In August 1981, plaintiff filed a notice of claim with defendants, asserting that the servitude was a title defect. During August and September 1981, plaintiff notified defendants of its desire for prompt action, because mortgage payments were coming due, and expressed the intent of its principals to "commence those actions and claims which [were] appropriate in [their] judgment". In response, defendants cautioned against haste in the commencement of any action, suggesting that plaintiff hold back the mortgage payments or make an escrow arrangement, and advised that they could not at that time set forth their final position with respect to liability under the policy since they were continuing their research. Defendants did espouse the legal position, however, that if plaintiff lacked knowledge of the 1972 judgment against the County at the time of the 1979 closing, the premises were not subject to the servitude. Defendants also suggested, as an *766 alternative theory, that the County was negligent in failing to record the judgment as one affecting real property. Plaintiff expressed its skepticism concerning the merit of both of these legal theories, its attorney opining that a judgment declaring the servitude invalid against plaintiff "could result only in permission to retry a case which previously stretched from 1966 to 1973 seeking either an injunction or damages". Nonetheless, it accepted defendants' recommendation and, in an action that plaintiff had commenced against the County, served an amended complaint seeking a declaration that the servitude was invalid against plaintiff.
By August 24, 1982, the dispute had engendered four separate lawsuits. Plaintiff initiated an action (action No. 1) against its grantor and others seeking rescission and damages, alleging, inter alia, fraud and breach of warranty of title. Plaintiff also commenced an action (action No. 2) against the County, seeking damages as a result of the County's alleged negligence in failing to record the inverse condemnation judgment, fraud and nuisance. Because plaintiff had, at some point, ceased making payments, its grantor initiated the third action (action No. 3) against plaintiff to foreclose on a purchase-money mortgage covering the premises. Plaintiff and various other parties moved and cross-moved in Supreme Court (Ellison, J.), inter alia, for summary judgment in all three actions. Plaintiff's motions in all three actions were denied. Supreme Court granted the County's cross motion in action No. 2 to the extent of dismissing the negligence and fraud causes of action but concluded that plaintiff would be entitled to pursue its action against the County in nuisance if it was a good-faith purchaser of the property without actual or constructive notice of the encumbrance, a factual issue requiring a trial. The fourth action, instituted by plaintiff against defendants' predecessors, was dismissed by Supreme Court (Crew, III, J.) in June 1984, with leave to recommence, because "there [had] been no final determination adverse to plaintiff's title."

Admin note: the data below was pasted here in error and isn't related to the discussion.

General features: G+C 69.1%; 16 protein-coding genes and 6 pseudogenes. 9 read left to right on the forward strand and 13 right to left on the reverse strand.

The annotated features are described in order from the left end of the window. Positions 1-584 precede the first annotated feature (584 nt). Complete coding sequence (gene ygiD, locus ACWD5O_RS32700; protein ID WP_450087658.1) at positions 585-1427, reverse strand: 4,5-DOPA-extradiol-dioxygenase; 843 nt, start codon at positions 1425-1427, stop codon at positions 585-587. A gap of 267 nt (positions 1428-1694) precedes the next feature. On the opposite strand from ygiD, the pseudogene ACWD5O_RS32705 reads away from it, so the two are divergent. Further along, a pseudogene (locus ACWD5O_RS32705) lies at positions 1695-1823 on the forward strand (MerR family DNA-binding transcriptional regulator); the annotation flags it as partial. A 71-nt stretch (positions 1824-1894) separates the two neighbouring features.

Plaintiff appealed, inter alia, the grant of partial summary judgment in favor of the County in action No. 2. The County took no appeal, but this court, nonetheless, modified the order by reversing so much thereof as denied the County's cross motion for summary judgment dismissing the nuisance cause of action, concluding as follows: And, as for the nuisance cause of action, that is barred by the doctrine of res judicata (see **1004Boomer v Atlantic Cement Co., 26 NY2d 219, 228 [309 N.Y.S.2d 312, 257 N.E.2d 870] ); the 1973 judgment gave the county a servitude over the motel *767 property which is enforceable against the grantees of Tom Sawyer, the other party to that earlier action, irrespective of the grantee's knowledge or notice of that judgment. In short, the county's servitude is superior to plaintiffs' interest in the conveyed property (Rajchandra Corp. v Tom Sawyer Motor Inns, 106 AD2d 798, 800, [484 N.Y.S.2d 257] supra).
Defendants then notified plaintiff that they were exercising their right to pursue an appeal to the Court of Appeals, requested that they be provided with the complete record and sought a substitution of attorneys. Plaintiff, taking the position that a substitution would be inequitable and improper because "an adversity and conflict of interest" existed between itself and defendants, instead filed a motion in the Court of Appeals to permit defendants to appear as appellants-intervenors. Plaintiff's failure to comply with defendants' demand that the motion be withdrawn prompted defendants to submit an affidavit in opposition. The Court of Appeals denied the motion. Plaintiff's appeal of this court's order was never perfected and the appeal was eventually dismissed. Actions No. 1 and 3 were thereafter settled.
The present action, alleging breach of the title insurance policy and seeking $600,000 in damages, was commenced in February 1987. In their answer, defendants asserted 12 affirmative defenses alleging, inter alia, that the lien or defect was created, suffered, assumed or agreed to by or with the privity of plaintiff and that plaintiff failed to preserve defendants' rights under the policy. Defendants moved for summary judgment dismissing the complaint and plaintiff cross-moved for an order striking six of defendants' affirmative defenses. Supreme Court, in a thorough and well-reasoned decision, denied defendants' motion, partially granted plaintiff's cross motion, dismissing all of defendants' affirmative defenses, except as such defenses related to damages, and ordered that the trial proceed only on the issue of the extent of loss, if any. Defendants now appeal.